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P1 Takes on Challenging Valve Replacement: Project Profile on Atherton Waste Water Treatment Plant

P1 Construction Waste Water Treatment Plant

The words “raw wastewater” might make you cringe, but the P1 crew working on the project at the Atherton WWTP were ready to take the plunge.

When challenges arose, quick thinking on the team's part not only kept their feet (mostly) dry, but also resulted in a successful pump discharge valve replacement.

The plant, located in Independence, MO, services multiple Missouri cities, including Independence, Blue Springs, and Lee’s Summit, with a total land area of approximately 278 square miles. The plant maintains eight pumps that keep the entire area running.

Recently, P1 took on the job of replacing two of these 36” valves.

The critical valves and their associated pumps are the primary valves used at the entrance to the plant. 

All raw wastewater collected in the Little Blue River drainage basin flows by gravity through the sewers to the trash rakes, and into the wastewater pump station. These valves are two of the eight pump valves that keep the entire area running. 

With just a short five-day timeline, the project consisted of isolating the plant to a single side (A side and B side, in the raw wastewater pump station), removing the old valve, and installing the new valve. Once the first valve was complete, the plant isolated the opposite side and the process was repeated.

The supply chain delays affecting so many businesses right now presented a problem early in the process.

Senior Project Manager Zach Kittle explained that the valve bodies, manufactured in Germany and delivered to the U.S. factory, were missing part of the actuator, keeping the valve assembly from completion.

“The part for the actuator was in a container somewhere in the rail yard in Chicago," Zach said. “It was stranded there from June until September, and the completed valve didn’t get to us until October."

When the valve replacement finally got underway, there were a few more challenges.

At the entrance to the facility, 96" diameter pipes run to each side of the raw wastewater building.  In order to shut this water off, 9’ x 12” stop logs are installed, which slide down into a channel. 

The stop logs - 15 of them - are stacked onto one another.

The hope is that the bottom of the channel is clean so the stop logs can sit flat on the bottom, and securely on top of one another. Any gaps would allow water to flow by.

When Plumbing Foreman Danny Bartow and his team began to replace the first valve, it was discovered that the bottom of the stop log channel was completely full of “solids” from the incoming raw wastewater.

The facility had to shut down the plant and drain the water out of the inlet so high power hoses could be used in an effort to clean out the stop log channels.

While the plant was down, the inlet for Raw Wastewater Valve #1 had two to three feet of solids in the bottom of it, requiring a hydro-vac truck to clean out the bottom of the channel.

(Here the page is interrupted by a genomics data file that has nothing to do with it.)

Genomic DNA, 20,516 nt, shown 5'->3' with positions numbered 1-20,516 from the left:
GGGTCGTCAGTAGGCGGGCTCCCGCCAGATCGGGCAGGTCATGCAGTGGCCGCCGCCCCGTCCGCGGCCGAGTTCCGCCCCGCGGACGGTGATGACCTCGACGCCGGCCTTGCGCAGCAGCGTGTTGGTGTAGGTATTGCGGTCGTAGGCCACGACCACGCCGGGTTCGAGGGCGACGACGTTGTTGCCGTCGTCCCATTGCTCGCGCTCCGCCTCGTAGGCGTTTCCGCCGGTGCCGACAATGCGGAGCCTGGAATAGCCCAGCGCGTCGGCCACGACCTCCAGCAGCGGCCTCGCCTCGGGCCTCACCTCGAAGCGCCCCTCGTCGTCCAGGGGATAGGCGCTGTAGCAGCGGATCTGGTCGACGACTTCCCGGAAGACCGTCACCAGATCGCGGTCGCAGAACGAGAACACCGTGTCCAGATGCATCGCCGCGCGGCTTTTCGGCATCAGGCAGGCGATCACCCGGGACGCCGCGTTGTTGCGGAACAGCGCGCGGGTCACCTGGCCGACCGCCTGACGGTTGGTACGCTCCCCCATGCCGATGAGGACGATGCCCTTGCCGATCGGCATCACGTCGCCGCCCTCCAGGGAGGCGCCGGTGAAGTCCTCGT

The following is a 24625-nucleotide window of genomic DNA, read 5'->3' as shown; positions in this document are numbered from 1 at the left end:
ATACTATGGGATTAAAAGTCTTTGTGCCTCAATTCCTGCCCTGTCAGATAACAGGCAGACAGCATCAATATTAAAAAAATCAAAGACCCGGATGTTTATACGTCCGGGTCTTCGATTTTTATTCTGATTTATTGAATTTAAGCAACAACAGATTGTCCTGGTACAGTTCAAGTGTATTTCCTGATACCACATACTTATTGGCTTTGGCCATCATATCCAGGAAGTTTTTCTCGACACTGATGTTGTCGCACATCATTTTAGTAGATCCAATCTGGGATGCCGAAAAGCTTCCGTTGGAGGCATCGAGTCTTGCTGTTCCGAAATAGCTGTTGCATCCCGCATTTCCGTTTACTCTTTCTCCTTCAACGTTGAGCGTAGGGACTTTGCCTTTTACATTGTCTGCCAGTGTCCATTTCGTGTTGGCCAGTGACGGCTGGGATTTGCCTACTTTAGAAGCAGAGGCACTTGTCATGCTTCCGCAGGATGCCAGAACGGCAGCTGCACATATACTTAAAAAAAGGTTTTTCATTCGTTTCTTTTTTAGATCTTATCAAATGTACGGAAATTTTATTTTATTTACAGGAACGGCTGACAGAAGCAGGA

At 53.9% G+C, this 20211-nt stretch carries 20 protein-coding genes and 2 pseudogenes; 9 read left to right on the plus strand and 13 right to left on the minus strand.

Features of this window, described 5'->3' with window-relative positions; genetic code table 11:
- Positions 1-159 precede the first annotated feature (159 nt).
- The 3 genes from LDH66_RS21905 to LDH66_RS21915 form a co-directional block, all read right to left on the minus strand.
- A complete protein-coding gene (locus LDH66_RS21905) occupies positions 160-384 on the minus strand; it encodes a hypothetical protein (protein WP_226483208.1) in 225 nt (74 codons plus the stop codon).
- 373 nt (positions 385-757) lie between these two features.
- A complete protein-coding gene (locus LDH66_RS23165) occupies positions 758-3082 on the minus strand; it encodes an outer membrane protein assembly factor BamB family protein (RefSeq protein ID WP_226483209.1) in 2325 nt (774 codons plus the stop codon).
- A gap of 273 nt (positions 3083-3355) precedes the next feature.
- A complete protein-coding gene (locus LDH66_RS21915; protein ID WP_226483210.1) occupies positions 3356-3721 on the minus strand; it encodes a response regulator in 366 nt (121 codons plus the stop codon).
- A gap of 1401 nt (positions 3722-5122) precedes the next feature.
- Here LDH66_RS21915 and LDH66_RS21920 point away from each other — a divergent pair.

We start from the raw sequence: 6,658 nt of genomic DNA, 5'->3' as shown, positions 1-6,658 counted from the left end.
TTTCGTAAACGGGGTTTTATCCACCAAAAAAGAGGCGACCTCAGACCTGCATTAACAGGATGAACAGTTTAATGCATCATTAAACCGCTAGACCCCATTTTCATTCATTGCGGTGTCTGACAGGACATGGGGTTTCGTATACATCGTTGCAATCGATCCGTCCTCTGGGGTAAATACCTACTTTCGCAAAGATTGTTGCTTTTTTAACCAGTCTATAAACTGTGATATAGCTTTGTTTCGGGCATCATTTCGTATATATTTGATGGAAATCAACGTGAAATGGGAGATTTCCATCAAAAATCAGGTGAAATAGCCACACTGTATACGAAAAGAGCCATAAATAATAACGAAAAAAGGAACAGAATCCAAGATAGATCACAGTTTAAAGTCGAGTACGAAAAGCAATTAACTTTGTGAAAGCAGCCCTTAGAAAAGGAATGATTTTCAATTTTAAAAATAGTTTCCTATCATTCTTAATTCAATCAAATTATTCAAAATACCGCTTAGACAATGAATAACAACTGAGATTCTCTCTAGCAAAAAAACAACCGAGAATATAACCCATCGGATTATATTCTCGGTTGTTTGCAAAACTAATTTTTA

After the channels were cleaned out, Danny and his team installed two sets of stop logs in two channels for a more positive shut-off.

P1 Construction valve replacement

After removing the first existing valve, and installing the new valve, the team attempted to install the coupling that connects the facility’s existing piping with the new nipple that had been installed on the end of the valve. 

The drawings called out the existing piping as 36” pipe, but Danny and his team couldn’t get the new coupling on the existing pipe. 

The existing piping was, in fact, a “non-standard” pipe size, with an outside diameter of 36-5/8” as opposed to the noted 36”. 

“Danny reacted immediately and ordered two new couplings, to be delivered ASAP,” Zach said.

”Luckily, the manufacturer was able to build one of them over the weekend and overnight it to us.”

When the water flow on the 2nd valve wouldn’t stop, Danny and his crew had the solution.

Danny explained how the crew installed rented grinder pumps into the incoming water pit and were pumping the water from the side of the plant they would be working on to the other side of the plant which was in now in operation from the recent replacement of valve #2.

P1 Construction Atherton valve

“With this solution, we were able to get enough water moved over to the operational side of the plant so the stop logs finally sealed up enough to begin the removal of the valve,” Danny said

After the valve installation was complete, a factory representative performed the valve startup.

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Zach noted that Atherton WWTP was great to work with.

“They were very understanding of the supply issues and willing to work through all the schedule changes,” Zach said.

He also noted the work would not have gone as smoothly without the quick-thinking of Danny and his crew. “Danny’s ability to troubleshoot quickly along with his crew working through all the obstacles really made this project a success,” Zach said.

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